Doctor insights on:
Calendar Method Of Contraception
Contraceptiion is a means of preventing conception (or fertilization). There are hormonal and non hormonal methods of preventing sperm and egg from meeting. Talk to your doctor or clinic about what options are best for you. There are short acting methods (condoms, pills, patch, ring) and long ...Read more
Non-hormone methods: People with abnormalities of factor v are at increased risk of blood clots in the veins. For that reason we avoid birth control with estrogen in it (pills, patch, ring). Some doctors also avoid Progesterone (mirena (levonorgestrel) iud, implanon, pills, Depo-Provera provera) although the evidence on that is not clear. Barriers like condoms, cervical caps, and diaphragms are safe. So is the paragard iud. ...Read more
It's not: Too many variables, no one can or try to give you a meaningful numerical answer. But it's about as effective as russian roulette. ...Read more
LARC methods: Estrogen containing contraceptives are contraindicated in women with FACTOR V LEIDEN DEFICIENCY. However evidence supports the safe use of progestin only contraceptives - LNG IUD(Mirena (levonorgestrel) or Skyla), Implant (Nexplanon), DMPA, POPs, or the nonhormomal copper IUD (Paragard). Barrier methods are obviously safe but less effective. ...Read more
Some safe options: Progestins are felt to be better, to avoid the increased clotting risk from Estrogens in birth control pills. So: the mini-pill is usually considered safer, the iuds are very safe options, as are: Depo Provera (medroxyprogesterone) shots, and the Nexplanon rod. Some oncologists are okay with using the nuvaring, b/c vaginal Estrogens don't affect the liver the way oral pills do, and get lower levels of estrogen in ur b. ...Read more
Can u give me advice on contraception method? I hv four daughters..Aged 6 oldest and 10 months youngest
How safe is billings method for contraception? I read a chinese study said its 70% effective, while i read a academic that says its 97% effective
Typical v perfct use: When we talk about how effective a method of contraception is, we talk about perfect use--often in a research study, where couples use the method perfectly, consistently, and with no failures. We also talk about typical use--which allows for human error--forgetting, not understanding, sometimes not using the method. So that's one reason you'll see a variation in effectiveness. ...Read more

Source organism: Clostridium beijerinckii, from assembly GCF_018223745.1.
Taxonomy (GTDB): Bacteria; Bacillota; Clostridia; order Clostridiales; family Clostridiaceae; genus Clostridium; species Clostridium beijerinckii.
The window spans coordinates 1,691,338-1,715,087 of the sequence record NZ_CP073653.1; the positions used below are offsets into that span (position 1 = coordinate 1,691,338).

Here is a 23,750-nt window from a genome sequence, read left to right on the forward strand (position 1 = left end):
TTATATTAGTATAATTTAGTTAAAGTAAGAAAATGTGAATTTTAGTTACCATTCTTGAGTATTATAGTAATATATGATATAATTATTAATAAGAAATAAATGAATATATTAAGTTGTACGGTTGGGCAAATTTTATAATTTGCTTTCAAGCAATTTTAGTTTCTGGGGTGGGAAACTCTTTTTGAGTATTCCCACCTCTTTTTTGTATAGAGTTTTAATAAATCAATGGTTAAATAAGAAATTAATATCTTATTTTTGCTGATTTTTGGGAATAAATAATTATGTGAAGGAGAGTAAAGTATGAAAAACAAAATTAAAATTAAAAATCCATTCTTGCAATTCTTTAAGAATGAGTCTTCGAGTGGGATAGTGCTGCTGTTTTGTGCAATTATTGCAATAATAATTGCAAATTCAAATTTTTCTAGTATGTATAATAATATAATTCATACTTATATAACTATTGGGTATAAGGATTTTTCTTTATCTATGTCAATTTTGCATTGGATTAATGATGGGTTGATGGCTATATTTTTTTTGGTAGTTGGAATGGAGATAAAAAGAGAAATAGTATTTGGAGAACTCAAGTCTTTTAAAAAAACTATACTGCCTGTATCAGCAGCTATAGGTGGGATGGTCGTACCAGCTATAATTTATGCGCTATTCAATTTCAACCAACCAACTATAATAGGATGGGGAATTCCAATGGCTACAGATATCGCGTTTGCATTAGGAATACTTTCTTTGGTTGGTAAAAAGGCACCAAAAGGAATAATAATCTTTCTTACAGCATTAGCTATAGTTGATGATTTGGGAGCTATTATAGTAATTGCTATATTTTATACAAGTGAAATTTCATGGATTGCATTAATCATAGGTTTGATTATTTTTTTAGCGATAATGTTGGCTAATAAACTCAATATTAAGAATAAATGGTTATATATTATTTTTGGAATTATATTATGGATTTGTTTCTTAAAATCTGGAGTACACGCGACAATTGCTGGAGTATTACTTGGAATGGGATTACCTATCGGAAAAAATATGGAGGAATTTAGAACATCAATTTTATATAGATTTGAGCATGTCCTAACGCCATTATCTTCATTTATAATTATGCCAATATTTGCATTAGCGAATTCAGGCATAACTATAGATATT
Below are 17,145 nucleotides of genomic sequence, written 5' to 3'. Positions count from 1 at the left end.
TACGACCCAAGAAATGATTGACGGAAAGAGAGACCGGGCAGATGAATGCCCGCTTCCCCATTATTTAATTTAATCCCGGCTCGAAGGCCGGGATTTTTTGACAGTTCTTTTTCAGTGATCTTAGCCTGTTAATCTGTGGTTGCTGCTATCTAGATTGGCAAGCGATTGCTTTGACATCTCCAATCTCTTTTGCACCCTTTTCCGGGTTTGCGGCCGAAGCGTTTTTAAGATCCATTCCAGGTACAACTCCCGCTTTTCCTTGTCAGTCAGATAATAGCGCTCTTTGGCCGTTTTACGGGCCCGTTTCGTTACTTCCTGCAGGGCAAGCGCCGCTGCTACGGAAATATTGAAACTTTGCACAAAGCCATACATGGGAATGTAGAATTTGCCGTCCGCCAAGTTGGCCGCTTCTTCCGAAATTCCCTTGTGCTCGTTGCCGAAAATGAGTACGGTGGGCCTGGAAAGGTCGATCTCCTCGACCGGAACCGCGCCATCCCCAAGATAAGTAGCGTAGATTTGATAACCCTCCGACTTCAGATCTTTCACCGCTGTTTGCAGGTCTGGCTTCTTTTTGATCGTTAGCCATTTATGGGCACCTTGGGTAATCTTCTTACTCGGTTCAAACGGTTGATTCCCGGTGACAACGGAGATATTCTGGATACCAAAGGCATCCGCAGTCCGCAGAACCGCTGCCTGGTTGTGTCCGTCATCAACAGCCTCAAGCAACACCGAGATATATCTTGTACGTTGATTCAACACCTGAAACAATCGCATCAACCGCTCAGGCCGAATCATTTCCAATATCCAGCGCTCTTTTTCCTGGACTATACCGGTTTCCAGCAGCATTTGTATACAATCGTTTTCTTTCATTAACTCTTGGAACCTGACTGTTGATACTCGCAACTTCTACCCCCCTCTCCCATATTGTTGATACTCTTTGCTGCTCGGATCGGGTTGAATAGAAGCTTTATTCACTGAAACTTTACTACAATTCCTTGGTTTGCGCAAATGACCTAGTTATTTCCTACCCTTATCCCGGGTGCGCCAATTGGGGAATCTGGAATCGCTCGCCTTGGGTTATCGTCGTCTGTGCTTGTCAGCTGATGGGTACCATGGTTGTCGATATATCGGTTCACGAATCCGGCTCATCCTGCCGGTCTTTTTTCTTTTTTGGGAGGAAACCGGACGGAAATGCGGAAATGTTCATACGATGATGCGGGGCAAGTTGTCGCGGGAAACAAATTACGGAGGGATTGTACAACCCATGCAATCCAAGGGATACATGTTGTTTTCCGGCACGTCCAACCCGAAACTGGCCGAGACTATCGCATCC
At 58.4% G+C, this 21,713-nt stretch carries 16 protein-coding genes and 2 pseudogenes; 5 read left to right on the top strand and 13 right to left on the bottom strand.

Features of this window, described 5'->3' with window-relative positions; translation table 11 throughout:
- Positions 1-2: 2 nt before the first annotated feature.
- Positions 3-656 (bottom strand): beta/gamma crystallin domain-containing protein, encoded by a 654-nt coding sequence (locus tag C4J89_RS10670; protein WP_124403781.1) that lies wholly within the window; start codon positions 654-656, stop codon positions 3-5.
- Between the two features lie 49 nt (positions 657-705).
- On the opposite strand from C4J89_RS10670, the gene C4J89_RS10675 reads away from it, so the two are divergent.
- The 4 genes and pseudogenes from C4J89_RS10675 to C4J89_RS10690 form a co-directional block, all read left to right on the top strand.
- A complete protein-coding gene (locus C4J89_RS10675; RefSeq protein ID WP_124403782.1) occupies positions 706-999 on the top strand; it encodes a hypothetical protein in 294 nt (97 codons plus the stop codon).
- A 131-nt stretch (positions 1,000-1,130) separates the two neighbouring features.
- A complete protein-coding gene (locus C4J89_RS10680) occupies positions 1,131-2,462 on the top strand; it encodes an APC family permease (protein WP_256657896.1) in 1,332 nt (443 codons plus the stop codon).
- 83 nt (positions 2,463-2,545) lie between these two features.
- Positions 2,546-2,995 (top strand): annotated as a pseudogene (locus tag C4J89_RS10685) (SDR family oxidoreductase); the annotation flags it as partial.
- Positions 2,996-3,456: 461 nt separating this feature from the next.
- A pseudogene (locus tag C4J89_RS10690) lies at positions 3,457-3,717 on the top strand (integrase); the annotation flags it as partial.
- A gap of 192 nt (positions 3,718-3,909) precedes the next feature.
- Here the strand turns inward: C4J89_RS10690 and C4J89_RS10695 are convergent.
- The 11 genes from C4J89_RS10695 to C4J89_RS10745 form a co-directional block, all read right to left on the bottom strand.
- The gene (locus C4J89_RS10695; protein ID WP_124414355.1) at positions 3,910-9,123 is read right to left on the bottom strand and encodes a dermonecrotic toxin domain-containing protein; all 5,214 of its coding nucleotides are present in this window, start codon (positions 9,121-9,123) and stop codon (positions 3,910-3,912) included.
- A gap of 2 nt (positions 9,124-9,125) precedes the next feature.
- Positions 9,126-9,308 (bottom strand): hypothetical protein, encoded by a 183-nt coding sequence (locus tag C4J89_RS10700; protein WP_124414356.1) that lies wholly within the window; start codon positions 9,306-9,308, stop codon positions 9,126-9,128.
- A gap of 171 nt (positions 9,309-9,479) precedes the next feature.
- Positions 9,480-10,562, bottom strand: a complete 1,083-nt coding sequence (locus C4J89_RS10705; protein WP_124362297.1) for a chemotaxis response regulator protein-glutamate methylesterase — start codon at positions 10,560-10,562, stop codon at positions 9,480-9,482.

Depends: It really depends on how regular your cycles are and how good you are at cycle counting. This method can work, but unfortunately often times does not because women sorta expect that their bodies/ovaries work like clockwork and in all honesty they don't typically do that year after year. This method really doesn't work well in teens and women closer to the age of perimenopause. Best rate 80%. ...Read more
There isn't one: Withdrawal or the "pull out" method is not birth control! don't fool yourself or your partner - use a condom or some other method of contraception. There can be sperm the the fluid released from the penis during intercourse before you ejaculate and she can get pregnant. ...Read moreSee 1 more doctor answer
Maybe,maybe not: One of the reasons for dozens of available BCP's is the difference in individual women.Various pills have a differing combinations or doses of hormones.Some will do well on one preparation while others will not tolerate it. Yet a different preparation is likely to meet the needs of most women.Switching between similar dose/blends from different drug companies may go easier than changing the mix. ...Read more
What to do if I have factor v leiden was wondering what contraception methods people with this condition use?
If isotretinoin reduces effectiveness of dianette, do you have to use 2 methods of contraception or is pulling out acceptable?
Using the "pull out" method for a year with my girl for contraception, you guys say its v. Ineffective. Should we test our fertility?
37 yr female.2 kids.partner travels a lot.will be in town on day of ovulation.Effective method of contraception.Can't/Don't want to get pregnant.
Mywife is lactating 4months baby can she go with lipsloop contraception when it should be kept and is it good are else which method is good.Nt condom?
Contraception : It is tough to advice your wife without the full medical history. Nonetheless most contraceptions are safe with breastfeeding. The loop you are referring to here sounds like an older iud which stands for intrauterine device. Iuds do not affect breastfeeding and can be inserted anytime following delivery. They may also be used immediately after an abortion. I recommend a visit to her doctor. ...Read more
How long should one wait after having children before going back on the pill? My due date is in may, and i would look to go back on the pill after I have my son. How long should I wait before i can begin to use this method of contraception?
3-6 weeks: Ask your doctor even before your delivery. Depending on your health and risk factors, you can restart the pill in 3-6 weeks after delivery. I hope that you are planning to breast feed--it's the healthiest thing for your baby and easiest for you. That will also determine when you can restart, and which pills are safest. ...Read moreSee 1 more doctor answer
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